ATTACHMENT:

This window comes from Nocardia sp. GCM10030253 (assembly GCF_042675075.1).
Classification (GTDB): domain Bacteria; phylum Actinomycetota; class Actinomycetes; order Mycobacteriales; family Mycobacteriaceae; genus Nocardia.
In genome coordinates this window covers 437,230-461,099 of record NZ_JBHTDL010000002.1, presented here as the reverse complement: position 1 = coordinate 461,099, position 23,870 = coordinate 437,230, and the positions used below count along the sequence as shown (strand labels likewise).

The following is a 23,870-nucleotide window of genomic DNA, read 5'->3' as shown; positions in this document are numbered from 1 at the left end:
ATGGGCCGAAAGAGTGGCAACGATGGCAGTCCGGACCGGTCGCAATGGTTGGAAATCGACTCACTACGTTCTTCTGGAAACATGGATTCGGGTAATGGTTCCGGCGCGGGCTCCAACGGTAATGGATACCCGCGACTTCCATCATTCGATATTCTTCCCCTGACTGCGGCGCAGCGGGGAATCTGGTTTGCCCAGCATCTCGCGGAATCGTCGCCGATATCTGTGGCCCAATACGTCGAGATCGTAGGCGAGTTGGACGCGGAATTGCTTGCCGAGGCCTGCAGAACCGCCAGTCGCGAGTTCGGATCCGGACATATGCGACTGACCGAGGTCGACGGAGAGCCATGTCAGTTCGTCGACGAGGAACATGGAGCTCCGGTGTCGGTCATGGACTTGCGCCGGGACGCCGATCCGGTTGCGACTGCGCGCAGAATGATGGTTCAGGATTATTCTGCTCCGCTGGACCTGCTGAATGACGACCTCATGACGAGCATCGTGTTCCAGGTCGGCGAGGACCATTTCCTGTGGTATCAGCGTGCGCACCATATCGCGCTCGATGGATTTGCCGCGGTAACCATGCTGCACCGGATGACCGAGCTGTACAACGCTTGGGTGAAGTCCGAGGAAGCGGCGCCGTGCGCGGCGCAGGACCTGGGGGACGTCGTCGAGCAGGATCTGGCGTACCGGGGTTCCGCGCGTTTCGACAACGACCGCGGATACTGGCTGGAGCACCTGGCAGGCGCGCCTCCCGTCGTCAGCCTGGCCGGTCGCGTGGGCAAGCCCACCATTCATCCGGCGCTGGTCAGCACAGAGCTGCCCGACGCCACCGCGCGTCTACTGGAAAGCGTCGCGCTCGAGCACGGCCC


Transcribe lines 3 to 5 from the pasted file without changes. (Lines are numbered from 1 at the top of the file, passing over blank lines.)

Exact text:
In genome coordinates this window covers 437,230-461,099 of record NZ_JBHTDL010000002.1, presented here as the reverse complement: position 1 = coordinate 461,099, position 23,870 = coordinate 437,230, and the positions used below count along the sequence as shown (strand labels likewise).

The following is a 23,870-nucleotide window of genomic DNA, read 5'->3' as shown; positions in this document are numbered from 1 at the left end:
ATGGGCCGAAAGAGTGGCAACGATGGCAGTCCGGACCGGTCGCAATGGTTGGAAATCGACTCACTACGTTCTTCTGGAAACATGGATTCGGGTAATGGTTCCGGCGCGGGCTCCAACGGTAATGGATACCCGCGACTTCCATCATTCGATATTCTTCCCCTGACTGCGGCGCAGCGGGGAATCTGGTTTGCCCAGCATCTCGCGGAATCGTCGCCGATATCTGTGGCCCAATACGTCGAGATCGTAGGCGAGTTGGACGCGGAATTGCTTGCCGAGGCCTGCAGAACCGCCAGTCGCGAGTTCGGATCCGGACATATGCGACTGACCGAGGTCGACGGAGAGCCATGTCAGTTCGTCGACGAGGAACATGGAGCTCCGGTGTCGGTCATGGACTTGCGCCGGGACGCCGATCCGGTTGCGACTGCGCGCAGAATGATGGTTCAGGATTATTCTGCTCCGCTGGACCTGCTGAATGACGACCTCATGACGAGCATCGTGTTCCAGGTCGGCGAGGACCATTTCCTGTGGTATCAGCGTGCGCACCATATCGCGCTCGATGGATTTGCCGCGGTAACCATGCTGCACCGGATGACCGAGCTGTACAACGCTTGGGTGAAGTCCGAGGAAGCGGCGCCGTGCGCGGCGCAGGACCTGGGGGACGTCGTCGAGCAGGATCTGGCGTACCGGGGTTCCGCGCGTTTCGACAACGACCGCGGATACTGGCTGGAGCACCTGGCAGGCGCGCCTCCCGTCGTCAGCCTGGCCGGTCGCGTGGGCAAGCCCACCATTCATCCGGCGCTGGTCAGCACAGAGCTGCCCGACGCCACCGCGCGTCTACTGGAAAGCGTCGCGCTCGAGCACGGCCC